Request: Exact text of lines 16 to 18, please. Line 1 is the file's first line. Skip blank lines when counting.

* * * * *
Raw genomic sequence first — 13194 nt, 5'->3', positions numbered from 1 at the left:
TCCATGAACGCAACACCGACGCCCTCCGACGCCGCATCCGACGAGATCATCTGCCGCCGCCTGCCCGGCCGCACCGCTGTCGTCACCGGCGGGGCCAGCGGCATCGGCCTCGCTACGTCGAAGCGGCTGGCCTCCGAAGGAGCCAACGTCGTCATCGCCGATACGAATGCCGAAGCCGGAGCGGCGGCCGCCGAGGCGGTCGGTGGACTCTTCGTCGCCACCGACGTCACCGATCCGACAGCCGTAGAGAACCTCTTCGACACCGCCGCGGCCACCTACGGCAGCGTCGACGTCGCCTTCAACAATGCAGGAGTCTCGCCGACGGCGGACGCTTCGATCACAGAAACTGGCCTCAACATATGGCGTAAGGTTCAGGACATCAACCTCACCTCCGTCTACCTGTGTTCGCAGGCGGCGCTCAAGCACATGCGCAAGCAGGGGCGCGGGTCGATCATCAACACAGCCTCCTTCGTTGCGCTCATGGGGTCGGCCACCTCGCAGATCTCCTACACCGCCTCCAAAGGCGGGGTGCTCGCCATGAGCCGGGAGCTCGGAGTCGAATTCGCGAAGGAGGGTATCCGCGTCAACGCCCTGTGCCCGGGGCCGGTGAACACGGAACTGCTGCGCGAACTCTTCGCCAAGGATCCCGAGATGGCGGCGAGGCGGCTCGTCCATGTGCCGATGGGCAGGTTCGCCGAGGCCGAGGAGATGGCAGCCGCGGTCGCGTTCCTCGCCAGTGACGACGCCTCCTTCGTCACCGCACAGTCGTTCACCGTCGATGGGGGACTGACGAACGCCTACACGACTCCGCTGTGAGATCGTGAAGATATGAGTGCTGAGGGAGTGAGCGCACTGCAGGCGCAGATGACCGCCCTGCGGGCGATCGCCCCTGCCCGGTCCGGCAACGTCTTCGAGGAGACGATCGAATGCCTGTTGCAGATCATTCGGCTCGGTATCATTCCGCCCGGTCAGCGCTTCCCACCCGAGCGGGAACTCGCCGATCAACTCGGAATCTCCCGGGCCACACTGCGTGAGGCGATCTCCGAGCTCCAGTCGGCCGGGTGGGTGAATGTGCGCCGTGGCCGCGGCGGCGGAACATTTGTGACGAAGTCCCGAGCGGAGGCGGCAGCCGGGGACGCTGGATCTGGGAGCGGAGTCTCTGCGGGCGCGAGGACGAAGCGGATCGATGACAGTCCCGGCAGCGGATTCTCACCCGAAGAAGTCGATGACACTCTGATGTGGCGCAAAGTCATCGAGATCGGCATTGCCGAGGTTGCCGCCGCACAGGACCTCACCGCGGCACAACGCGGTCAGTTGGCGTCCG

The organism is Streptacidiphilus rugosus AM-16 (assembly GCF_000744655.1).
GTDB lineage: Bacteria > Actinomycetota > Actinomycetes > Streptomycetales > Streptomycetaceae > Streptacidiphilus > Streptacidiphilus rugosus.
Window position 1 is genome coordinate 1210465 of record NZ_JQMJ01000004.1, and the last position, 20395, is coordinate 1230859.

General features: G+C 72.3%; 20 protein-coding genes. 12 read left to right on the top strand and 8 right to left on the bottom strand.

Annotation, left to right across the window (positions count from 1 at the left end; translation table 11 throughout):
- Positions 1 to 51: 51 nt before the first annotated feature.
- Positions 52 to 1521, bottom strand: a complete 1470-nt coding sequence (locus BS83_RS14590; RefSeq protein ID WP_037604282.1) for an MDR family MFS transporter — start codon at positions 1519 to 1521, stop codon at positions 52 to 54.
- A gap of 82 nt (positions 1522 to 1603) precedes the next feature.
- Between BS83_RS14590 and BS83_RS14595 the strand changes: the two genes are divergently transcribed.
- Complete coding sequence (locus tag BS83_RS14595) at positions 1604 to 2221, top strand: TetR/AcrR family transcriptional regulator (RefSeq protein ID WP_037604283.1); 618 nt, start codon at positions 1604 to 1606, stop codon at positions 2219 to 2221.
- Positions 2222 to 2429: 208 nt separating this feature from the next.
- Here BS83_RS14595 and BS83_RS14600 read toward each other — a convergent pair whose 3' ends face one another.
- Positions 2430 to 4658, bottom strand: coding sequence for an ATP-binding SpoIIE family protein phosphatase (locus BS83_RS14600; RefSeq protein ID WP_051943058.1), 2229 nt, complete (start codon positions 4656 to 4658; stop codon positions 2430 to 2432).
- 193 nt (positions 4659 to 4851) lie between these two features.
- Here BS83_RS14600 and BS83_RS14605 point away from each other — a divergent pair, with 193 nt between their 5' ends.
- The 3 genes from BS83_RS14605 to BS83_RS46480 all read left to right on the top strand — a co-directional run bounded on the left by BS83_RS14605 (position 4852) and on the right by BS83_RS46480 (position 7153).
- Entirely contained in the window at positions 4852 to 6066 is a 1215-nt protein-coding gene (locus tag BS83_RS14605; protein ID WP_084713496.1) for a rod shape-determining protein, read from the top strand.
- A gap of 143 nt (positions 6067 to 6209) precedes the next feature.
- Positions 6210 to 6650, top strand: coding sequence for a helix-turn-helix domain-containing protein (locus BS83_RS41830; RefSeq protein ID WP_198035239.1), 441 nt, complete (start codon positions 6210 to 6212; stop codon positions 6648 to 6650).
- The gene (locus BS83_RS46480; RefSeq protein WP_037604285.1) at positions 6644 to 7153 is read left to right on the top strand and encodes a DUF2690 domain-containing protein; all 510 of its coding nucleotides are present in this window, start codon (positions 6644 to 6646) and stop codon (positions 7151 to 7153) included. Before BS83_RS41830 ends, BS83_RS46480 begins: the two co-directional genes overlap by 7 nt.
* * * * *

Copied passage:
- 193 nt (positions 4659 to 4851) lie between these two features.
- Here BS83_RS14600 and BS83_RS14605 point away from each other — a divergent pair, with 193 nt between their 5' ends.
- The 3 genes from BS83_RS14605 to BS83_RS46480 all read left to right on the top strand — a co-directional run bounded on the left by BS83_RS14605 (position 4852) and on the right by BS83_RS46480 (position 7153).